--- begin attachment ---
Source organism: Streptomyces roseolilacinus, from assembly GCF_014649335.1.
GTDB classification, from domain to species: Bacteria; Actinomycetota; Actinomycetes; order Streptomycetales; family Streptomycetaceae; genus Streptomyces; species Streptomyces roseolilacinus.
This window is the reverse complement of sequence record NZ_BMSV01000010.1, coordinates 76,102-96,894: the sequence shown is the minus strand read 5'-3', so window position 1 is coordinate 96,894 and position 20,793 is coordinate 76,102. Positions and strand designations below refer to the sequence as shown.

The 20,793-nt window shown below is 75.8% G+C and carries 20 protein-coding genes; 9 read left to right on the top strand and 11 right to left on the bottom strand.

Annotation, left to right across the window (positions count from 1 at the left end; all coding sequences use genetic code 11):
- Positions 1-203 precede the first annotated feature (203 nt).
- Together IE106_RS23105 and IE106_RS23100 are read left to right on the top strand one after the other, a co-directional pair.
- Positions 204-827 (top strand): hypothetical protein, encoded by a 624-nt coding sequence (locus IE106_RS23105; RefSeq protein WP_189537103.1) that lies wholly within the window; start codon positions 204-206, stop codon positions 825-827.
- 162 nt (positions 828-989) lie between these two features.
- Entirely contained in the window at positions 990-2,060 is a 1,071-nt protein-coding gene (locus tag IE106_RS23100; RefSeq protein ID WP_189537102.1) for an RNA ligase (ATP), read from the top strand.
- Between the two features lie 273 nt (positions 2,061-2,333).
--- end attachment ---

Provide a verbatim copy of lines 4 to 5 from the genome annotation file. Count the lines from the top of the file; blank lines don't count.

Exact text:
The 20,793-nt window shown below is 75.8% G+C and carries 20 protein-coding genes; 9 read left to right on the top strand and 11 right to left on the bottom strand.

Annotation, left to right across the window (positions count from 1 at the left end; all coding sequences use genetic code 11):